This actually helps SQL Server Query Optimizer to decide whether to use Index Seek or Index Scan.
You can also use below query, which uses the dynamic management function (sys.dm_db_stats_properties) to retrieve statistics properties with further details; for example, modification_counter, which shows the total number of modifications on the leading statistics column (the column on which the histogram is built) since the last statistics update.: Let’s start understanding this with an example.
Execute the below query to create a new database and set its AUTO_CREATE_STATISTICS and AUTO_UPDATE_STATISTICS properties to OFF so that automatic statistics creation and updating does not happen on the tables of this database.
Now if you re-execute the above same queries, you will notice two things.
First, there is no warning for missing statistics and second “Actual Number of Rows” and “Estimated Number of Rows” are the same or very close to each other: In this article I discussed the basics of statistics and why it is needed.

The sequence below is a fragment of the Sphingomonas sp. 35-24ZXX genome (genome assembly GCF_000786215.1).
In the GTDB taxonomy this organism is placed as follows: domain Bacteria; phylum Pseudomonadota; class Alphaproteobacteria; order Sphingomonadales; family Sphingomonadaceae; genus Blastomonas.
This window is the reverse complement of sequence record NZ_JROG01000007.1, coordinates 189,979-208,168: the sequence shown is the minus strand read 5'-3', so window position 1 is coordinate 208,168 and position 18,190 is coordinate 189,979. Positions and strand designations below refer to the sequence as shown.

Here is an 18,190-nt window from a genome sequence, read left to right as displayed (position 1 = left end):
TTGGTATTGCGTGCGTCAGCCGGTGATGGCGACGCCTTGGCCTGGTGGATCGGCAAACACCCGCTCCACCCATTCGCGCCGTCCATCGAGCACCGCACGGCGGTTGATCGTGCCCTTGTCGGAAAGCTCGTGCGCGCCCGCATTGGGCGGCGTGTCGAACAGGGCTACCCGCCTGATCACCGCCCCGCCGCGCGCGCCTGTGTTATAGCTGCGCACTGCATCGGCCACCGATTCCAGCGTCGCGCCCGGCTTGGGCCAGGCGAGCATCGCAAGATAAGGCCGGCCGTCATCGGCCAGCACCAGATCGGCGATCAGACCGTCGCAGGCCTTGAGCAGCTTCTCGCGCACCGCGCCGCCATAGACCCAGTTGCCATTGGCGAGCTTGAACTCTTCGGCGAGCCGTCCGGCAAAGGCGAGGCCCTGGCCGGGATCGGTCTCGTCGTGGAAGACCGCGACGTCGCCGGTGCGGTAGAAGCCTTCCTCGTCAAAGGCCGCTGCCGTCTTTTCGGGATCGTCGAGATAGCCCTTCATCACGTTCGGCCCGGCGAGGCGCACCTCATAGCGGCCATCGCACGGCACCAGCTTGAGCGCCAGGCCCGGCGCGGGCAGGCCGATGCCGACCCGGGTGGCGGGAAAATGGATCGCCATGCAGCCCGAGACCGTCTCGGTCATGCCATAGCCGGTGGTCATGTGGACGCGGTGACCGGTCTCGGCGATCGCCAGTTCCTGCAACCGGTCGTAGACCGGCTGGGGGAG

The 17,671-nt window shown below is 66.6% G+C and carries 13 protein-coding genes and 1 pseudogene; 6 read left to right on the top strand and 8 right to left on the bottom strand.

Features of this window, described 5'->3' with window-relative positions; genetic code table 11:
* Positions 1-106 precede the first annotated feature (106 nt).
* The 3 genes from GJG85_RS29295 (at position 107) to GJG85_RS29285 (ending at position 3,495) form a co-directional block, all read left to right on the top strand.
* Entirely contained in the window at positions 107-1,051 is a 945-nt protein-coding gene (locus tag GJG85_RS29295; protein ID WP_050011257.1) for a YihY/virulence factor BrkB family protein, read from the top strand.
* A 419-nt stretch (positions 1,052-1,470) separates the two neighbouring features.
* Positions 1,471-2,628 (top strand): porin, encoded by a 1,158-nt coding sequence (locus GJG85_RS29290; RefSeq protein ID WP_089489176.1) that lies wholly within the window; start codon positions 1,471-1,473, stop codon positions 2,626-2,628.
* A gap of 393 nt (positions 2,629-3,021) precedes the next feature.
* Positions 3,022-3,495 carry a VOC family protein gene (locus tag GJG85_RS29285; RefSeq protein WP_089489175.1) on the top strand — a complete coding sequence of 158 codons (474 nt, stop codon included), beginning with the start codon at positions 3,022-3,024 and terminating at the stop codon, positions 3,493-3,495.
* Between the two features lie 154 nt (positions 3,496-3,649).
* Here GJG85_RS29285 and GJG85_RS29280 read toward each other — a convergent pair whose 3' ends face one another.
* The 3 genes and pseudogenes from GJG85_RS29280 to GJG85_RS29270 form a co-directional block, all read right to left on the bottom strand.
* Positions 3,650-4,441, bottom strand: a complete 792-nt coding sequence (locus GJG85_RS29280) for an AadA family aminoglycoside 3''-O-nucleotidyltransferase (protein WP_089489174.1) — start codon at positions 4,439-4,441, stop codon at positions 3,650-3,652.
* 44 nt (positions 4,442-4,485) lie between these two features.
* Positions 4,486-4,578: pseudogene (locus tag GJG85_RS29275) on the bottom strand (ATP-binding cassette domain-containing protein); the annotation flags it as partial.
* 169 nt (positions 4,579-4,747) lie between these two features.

The lowest of the sorted column values is the upper boundary value for the first histogram step.
Often columns being used in JOIN, WHERE, ORDER BY, or GROUP clauses are good candidate to have up-to-date statistics on them.
Now if your query uses Name and Salary without using Age, the density is not available for cardinality estimates.
Substantial data change operations (like insert, update, delete, or merge) change the data distribution in the table or indexed view and make the statistics goes stale or out-of-date, as it might not reflect the correct data distribution in a given column or index.
For example, based on these statistical information SQL Server Query Optimizer might decide whether to use the index seek operator or a more resource-intensive index scan operator in order to provide optimal query performance.